Real Time Communications Featured Article

Around the World with Real Time Communications

December 05, 2014

Real Time Communication (RTC) is making its mark around the globe, with projects taking place not only in the U.S. but Europe, Africa, and South America.

Wire, a "modern communications network," is the biggest news this week in RTC.  Based in Switzerland and staffed and funded by Skype alumni, Wire is being positioned as the new Skype.  The new WebRTC-compatible software client offers a modern design refresh, speedy text chatting,  group  conversations, voice, and the ability to easily share photos, music, and videos.  The client is currently available for Apple iOS and OSX and Google Android, with more generic browser support in the pipeline.

However, Wire is a little late to the WebRTC game.  Earlier this year, Ericsson released its Browser browser and OpenWebRTC framework. Bowser is natively supported on Apple iOS, the only current native WebRTC-capable browser available for Apple mobile devices.   

No discussion of RTC in Europe is complete without the trio of TT&D: Telenor, Tokbox, and Dean Bubley.  Telenor Digital created the free WebRTC video conferencing service in roughly 6 weeks of development work.   Tokbox retains its identity after being purchased by Telefonica while still continuing the growth of its widely used OpenTok WebRTC cloud platform. 

Love him or hate him -- sometimes both at once --UK-based Dean Bubley is a tireless advocate of all things WebRTC.  The Disruptive Analysis "WebRTC Market Status & Forecasts: 2014 Edition" report is 190 pages of detailed research and modeling of RTC use cases, business cases and statistics on the rapidly growing space.

Africa has great growth potential, with long-term IT and communications investments coming from Huawei, IBM, Microsoft, and Orange.  WebRTC is becoming rapidly adopted among contact centers, education and job recruitment industries in the area. Hosted call center firm 1Stream has deployed its WebRTC technology for use in South Africa

With mobile services the main form of communication in Africa and expected to grow considerably over the five years,  RTC will play a key role in expanding economic development.  It doesn't hurt that both Facebook and Google are funding numerous projects to deliver broadband and promote uptake of services for the "next billion."  Telemedicine can play a key role in the fight against Ebola and other health issues, with WebRTC the perfect technology fit.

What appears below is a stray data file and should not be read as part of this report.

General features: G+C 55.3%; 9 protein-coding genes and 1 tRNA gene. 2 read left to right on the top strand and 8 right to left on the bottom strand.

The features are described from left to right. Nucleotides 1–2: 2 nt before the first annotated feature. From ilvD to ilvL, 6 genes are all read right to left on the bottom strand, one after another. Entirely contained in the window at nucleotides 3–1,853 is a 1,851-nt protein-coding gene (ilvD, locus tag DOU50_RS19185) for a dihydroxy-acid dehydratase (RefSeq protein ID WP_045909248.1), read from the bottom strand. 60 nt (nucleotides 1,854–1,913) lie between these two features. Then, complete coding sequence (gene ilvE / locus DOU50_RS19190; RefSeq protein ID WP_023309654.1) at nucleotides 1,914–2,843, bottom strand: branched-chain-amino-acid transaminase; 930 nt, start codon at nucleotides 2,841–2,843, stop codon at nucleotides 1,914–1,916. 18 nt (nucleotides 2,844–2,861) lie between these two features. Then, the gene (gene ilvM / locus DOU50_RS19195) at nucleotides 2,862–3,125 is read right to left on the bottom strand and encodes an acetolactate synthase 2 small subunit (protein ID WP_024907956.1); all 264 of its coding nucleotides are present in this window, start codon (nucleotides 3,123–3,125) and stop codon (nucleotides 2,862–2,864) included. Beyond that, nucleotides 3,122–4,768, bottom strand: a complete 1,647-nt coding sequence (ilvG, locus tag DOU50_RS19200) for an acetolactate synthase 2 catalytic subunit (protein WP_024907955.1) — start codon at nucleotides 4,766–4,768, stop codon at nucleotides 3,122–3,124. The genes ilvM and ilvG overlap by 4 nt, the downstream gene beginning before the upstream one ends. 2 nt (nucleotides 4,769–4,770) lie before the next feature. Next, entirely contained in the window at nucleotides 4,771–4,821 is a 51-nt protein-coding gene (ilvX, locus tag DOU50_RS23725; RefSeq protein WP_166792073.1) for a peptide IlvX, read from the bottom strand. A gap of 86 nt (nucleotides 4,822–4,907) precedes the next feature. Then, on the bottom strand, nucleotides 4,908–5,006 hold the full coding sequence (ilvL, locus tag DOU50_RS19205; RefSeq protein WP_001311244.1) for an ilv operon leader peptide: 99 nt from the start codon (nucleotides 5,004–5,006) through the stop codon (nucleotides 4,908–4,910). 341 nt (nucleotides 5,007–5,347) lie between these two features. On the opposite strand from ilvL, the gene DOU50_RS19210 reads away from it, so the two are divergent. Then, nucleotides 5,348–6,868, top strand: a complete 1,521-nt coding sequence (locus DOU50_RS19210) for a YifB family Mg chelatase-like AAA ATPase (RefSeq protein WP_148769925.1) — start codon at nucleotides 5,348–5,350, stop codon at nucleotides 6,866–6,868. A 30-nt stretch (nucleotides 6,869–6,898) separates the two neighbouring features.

Brazil is the hub of telecommunications infrastructure investments in South America, driven by the upcoming 2016 Olympic Games and steady growth in offshore oil production.  Rio de Janerio's stadiums are receiving massive wireless infrastructure upgrades to support the millions of fans expected to attend Olympic events around the city.   Cellular phones will be doing everything from tweets and selfies to RTC-driven replays of races, goals and penalty kicks during the games.

Asia is starting to heat up, but not as fast as the rest of the world.  Singapore-based Temasys rolled out its WebRTC service over the summer, followed by releasing plug-in support for Microsoft Internet Explorer and Apple Safari browsers in October and its Skylink WebRTC development platform in November.  NTT  rolled out its SkyWay WebRTC platform in the spring, providing demonstrations of an HTML "Jumbotron" for live events, a secure private video and voice chat service, and a "caption phone" with speech recognition in real time.  Using speech recognition in combination with WebRTC is a "SmartVoice" style application that goes beyond simply using voice and video, one that shows NTT is breaking ground away from the rest of the pack by adding value to basic WebRTC services.

Next year should  be huge for WebRTC around the world,  given Microsoft is now strongly behind the technology and Cisco demonstrated a WebRTC communications service.  Expect at least one service to emerge out of China and Apple to join the party in 2015.

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